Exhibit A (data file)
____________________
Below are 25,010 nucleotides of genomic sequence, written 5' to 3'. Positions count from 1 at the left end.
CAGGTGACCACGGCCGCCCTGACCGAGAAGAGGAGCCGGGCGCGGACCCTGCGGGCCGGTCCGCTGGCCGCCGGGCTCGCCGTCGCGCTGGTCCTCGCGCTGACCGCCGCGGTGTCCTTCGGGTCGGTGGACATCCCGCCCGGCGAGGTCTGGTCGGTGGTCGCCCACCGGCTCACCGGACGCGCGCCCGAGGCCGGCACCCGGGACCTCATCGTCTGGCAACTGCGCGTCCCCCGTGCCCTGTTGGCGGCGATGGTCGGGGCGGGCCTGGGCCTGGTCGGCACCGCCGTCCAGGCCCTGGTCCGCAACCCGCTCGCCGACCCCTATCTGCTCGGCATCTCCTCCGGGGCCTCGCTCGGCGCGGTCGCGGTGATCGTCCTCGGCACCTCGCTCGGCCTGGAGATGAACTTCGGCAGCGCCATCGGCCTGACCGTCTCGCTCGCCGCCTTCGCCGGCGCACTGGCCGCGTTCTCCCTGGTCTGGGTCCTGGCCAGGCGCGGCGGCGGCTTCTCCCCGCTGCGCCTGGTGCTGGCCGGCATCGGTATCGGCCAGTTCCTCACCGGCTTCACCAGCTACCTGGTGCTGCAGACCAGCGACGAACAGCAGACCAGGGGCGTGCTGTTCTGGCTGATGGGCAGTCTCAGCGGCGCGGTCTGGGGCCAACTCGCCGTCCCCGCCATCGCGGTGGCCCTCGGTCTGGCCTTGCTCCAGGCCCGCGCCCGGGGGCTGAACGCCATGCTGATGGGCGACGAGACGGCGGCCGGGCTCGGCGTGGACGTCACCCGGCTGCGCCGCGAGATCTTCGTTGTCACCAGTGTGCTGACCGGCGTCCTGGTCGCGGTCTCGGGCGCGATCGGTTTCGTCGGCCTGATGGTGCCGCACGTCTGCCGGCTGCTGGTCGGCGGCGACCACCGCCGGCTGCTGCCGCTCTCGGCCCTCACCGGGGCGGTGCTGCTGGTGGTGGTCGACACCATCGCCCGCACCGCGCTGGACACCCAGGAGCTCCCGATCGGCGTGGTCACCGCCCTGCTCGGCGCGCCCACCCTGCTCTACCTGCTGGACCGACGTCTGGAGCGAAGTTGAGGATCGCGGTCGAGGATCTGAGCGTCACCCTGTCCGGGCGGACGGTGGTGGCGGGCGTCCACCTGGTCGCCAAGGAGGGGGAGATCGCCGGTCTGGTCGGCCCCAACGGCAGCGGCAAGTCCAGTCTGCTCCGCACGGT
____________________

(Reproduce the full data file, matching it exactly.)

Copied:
Below are 25,010 nucleotides of genomic sequence, written 5' to 3'. Positions count from 1 at the left end.
CAGGTGACCACGGCCGCCCTGACCGAGAAGAGGAGCCGGGCGCGGACCCTGCGGGCCGGTCCGCTGGCCGCCGGGCTCGCCGTCGCGCTGGTCCTCGCGCTGACCGCCGCGGTGTCCTTCGGGTCGGTGGACATCCCGCCCGGCGAGGTCTGGTCGGTGGTCGCCCACCGGCTCACCGGACGCGCGCCCGAGGCCGGCACCCGGGACCTCATCGTCTGGCAACTGCGCGTCCCCCGTGCCCTGTTGGCGGCGATGGTCGGGGCGGGCCTGGGCCTGGTCGGCACCGCCGTCCAGGCCCTGGTCCGCAACCCGCTCGCCGACCCCTATCTGCTCGGCATCTCCTCCGGGGCCTCGCTCGGCGCGGTCGCGGTGATCGTCCTCGGCACCTCGCTCGGCCTGGAGATGAACTTCGGCAGCGCCATCGGCCTGACCGTCTCGCTCGCCGCCTTCGCCGGCGCACTGGCCGCGTTCTCCCTGGTCTGGGTCCTGGCCAGGCGCGGCGGCGGCTTCTCCCCGCTGCGCCTGGTGCTGGCCGGCATCGGTATCGGCCAGTTCCTCACCGGCTTCACCAGCTACCTGGTGCTGCAGACCAGCGACGAACAGCAGACCAGGGGCGTGCTGTTCTGGCTGATGGGCAGTCTCAGCGGCGCGGTCTGGGGCCAACTCGCCGTCCCCGCCATCGCGGTGGCCCTCGGTCTGGCCTTGCTCCAGGCCCGCGCCCGGGGGCTGAACGCCATGCTGATGGGCGACGAGACGGCGGCCGGGCTCGGCGTGGACGTCACCCGGCTGCGCCGCGAGATCTTCGTTGTCACCAGTGTGCTGACCGGCGTCCTGGTCGCGGTCTCGGGCGCGATCGGTTTCGTCGGCCTGATGGTGCCGCACGTCTGCCGGCTGCTGGTCGGCGGCGACCACCGCCGGCTGCTGCCGCTCTCGGCCCTCACCGGGGCGGTGCTGCTGGTGGTGGTCGACACCATCGCCCGCACCGCGCTGGACACCCAGGAGCTCCCGATCGGCGTGGTCACCGCCCTGCTCGGCGCGCCCACCCTGCTCTACCTGCTGGACCGACGTCTGGAGCGAAGTTGAGGATCGCGGTCGAGGATCTGAGCGTCACCCTGTCCGGGCGGACGGTGGTGGCGGGCGTCCACCTGGTCGCCAAGGAGGGGGAGATCGCCGGTCTGGTCGGCCCCAACGGCAGCGGCAAGTCCAGTCTGCTCCGCACGGT